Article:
Kemp: Hedge Fund Short Positions And Oil Prices In 2015
John Kemp is a Reuters market analyst. The views expressed are his own
LONDON, Nov 24 (Reuters) - U.S. oil prices have cycled between $40 and $60 per barrel since the start of 2015 and the rise and fall has corresponded with the accumulation and liquidation of hedge fund short positions.
There have been at least three cycles in WTI prices and hedge fund positions in the main NYMEX light sweet crude contract since the turn of the year.
The first cycle began at the start of the year and was completed by mid-May.
Money managers increased their short position from 74 million barrels at the start of January to a peak of 178 million barrels on March 17 before reducing it to 53 million by May 12. Front-month WTI prices fell from $48 to a low of $43 in the middle of March before rebounding to around $60 in mid-May.
The second cycle began in mid-May and lasted until the middle of October.
Hedge funds increased their short positions from 53 million to 163 million in mid-August before cutting it to 90 million by mid-Oct. WTI prices swooned from nearly $60 to a low of $39 in late August before recovering to almost $50 in early October.
The third cycle began in late October and appears to be unfinished.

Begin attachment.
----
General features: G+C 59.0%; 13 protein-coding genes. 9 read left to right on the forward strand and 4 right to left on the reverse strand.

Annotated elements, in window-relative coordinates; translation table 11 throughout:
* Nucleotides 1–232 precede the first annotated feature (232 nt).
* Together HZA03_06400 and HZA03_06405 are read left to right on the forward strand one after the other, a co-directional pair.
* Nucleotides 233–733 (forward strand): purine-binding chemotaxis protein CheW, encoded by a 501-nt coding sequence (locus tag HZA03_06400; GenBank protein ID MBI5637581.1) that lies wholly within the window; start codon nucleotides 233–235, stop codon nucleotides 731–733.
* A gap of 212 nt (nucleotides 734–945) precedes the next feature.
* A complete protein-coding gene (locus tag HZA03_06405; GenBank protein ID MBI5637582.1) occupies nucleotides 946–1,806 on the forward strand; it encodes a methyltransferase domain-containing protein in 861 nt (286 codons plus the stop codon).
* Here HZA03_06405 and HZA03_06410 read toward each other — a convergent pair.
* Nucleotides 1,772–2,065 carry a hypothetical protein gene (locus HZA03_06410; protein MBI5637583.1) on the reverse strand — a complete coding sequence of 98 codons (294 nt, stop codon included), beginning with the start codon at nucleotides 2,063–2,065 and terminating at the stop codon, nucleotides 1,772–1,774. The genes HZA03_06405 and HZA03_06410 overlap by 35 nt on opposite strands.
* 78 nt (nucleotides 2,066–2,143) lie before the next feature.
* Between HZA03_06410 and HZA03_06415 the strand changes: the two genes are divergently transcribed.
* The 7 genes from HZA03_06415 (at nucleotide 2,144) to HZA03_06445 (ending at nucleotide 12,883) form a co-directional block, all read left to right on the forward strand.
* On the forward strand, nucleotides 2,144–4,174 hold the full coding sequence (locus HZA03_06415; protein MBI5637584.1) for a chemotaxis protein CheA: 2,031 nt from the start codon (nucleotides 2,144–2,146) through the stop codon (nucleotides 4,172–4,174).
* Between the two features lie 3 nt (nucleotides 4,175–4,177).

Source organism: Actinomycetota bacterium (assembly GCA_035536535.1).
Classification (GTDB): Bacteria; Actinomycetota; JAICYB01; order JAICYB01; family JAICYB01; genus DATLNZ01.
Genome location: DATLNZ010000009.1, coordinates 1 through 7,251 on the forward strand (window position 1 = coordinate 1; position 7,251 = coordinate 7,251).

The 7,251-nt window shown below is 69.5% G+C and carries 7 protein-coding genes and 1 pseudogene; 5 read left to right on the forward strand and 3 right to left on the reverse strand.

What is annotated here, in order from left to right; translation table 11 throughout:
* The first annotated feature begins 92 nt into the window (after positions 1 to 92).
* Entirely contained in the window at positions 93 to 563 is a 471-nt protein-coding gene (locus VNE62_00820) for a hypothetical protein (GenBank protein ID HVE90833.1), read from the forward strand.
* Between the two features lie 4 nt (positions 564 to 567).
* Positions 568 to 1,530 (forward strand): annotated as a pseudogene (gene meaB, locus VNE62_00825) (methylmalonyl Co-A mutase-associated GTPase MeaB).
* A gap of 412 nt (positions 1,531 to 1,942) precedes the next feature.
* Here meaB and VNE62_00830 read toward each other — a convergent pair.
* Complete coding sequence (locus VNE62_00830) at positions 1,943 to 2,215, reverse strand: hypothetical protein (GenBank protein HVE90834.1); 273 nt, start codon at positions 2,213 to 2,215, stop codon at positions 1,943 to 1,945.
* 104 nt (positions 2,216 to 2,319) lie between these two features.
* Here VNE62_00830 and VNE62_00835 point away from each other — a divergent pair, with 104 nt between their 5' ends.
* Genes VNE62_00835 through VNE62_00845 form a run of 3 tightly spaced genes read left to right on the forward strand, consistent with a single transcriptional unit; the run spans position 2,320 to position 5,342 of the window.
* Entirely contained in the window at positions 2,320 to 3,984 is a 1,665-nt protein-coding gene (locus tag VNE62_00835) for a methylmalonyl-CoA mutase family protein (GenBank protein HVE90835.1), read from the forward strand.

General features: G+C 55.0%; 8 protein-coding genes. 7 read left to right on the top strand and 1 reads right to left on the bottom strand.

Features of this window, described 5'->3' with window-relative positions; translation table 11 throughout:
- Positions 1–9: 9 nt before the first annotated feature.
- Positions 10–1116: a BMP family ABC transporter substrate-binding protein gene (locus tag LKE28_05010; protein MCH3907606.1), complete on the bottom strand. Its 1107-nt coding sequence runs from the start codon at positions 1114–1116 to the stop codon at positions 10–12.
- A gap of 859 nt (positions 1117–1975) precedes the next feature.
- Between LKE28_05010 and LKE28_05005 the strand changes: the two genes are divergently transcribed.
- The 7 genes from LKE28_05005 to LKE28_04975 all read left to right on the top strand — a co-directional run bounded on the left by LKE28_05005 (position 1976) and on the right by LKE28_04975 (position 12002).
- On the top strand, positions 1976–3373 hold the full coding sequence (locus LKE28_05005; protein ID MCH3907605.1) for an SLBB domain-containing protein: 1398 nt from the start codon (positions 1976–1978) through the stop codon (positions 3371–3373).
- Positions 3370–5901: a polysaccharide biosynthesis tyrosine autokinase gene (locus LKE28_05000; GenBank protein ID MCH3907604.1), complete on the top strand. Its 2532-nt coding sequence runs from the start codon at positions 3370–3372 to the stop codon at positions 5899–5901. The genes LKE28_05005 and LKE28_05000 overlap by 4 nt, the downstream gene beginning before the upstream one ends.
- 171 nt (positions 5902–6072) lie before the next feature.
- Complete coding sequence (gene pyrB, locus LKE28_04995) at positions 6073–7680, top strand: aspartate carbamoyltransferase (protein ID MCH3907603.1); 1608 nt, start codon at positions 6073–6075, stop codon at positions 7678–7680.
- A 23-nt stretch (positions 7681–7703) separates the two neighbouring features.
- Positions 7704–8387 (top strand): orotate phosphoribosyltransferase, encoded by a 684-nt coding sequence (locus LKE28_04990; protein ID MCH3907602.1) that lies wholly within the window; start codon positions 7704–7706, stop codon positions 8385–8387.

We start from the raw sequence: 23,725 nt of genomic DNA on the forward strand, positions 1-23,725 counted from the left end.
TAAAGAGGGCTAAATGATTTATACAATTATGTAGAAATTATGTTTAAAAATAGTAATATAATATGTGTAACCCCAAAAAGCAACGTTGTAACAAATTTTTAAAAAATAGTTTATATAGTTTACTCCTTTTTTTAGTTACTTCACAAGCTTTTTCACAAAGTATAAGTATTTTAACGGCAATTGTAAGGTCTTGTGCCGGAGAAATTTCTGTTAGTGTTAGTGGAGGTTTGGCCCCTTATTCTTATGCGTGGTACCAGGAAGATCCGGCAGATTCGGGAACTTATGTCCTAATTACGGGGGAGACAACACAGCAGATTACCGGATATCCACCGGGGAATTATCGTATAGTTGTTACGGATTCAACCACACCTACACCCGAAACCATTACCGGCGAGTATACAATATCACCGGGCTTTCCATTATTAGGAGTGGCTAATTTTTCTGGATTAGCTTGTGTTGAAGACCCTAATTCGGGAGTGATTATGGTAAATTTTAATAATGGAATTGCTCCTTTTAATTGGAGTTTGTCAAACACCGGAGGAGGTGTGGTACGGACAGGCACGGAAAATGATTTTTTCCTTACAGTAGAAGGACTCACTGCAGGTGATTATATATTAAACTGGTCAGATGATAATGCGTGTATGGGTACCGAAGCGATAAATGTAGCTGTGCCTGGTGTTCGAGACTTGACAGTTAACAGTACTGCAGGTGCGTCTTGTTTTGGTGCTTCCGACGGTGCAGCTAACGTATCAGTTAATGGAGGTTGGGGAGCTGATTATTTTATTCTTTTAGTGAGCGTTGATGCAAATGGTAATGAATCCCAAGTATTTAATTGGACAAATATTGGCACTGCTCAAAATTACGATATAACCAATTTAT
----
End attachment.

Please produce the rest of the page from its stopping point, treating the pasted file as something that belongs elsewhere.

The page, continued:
Hedge funds boosted short positions from 90 million to 154 million on November 17. Prices dropped from $47 to around $40 though they have since recovered slightly.
The attached charts show the correspondence between the accumulation and liquidation of hedge fund short positions, as reported by the U.S. Commodity Futures Trading Commission, and NYMEX WTI prices since the start of 2015 (http://tmsnrt.rs/1QFJ91i).
Low prices have generally coincided with large short positions held by the hedge funds, while high prices have occurred when hedge fund short positions have been smallest.
Turning from absolute levels to changes, oil prices have tended to fall while hedge funds were adding to short positions, and to rise when hedge funds were cutting them.
It is impossible to say for certain whether the accumulation and liquidation of hedge fund positions is causing the rise and fall in WTI prices, or whether both prices and positions are responding to external fundamentals.
But if hedge funds were trading based on a forward-looking view of the market or prices reverting to the mean, short positions would have been greater when prices were higher (and had more scope to fall) and smaller when prices were lower (and therefore had less room to fall further).
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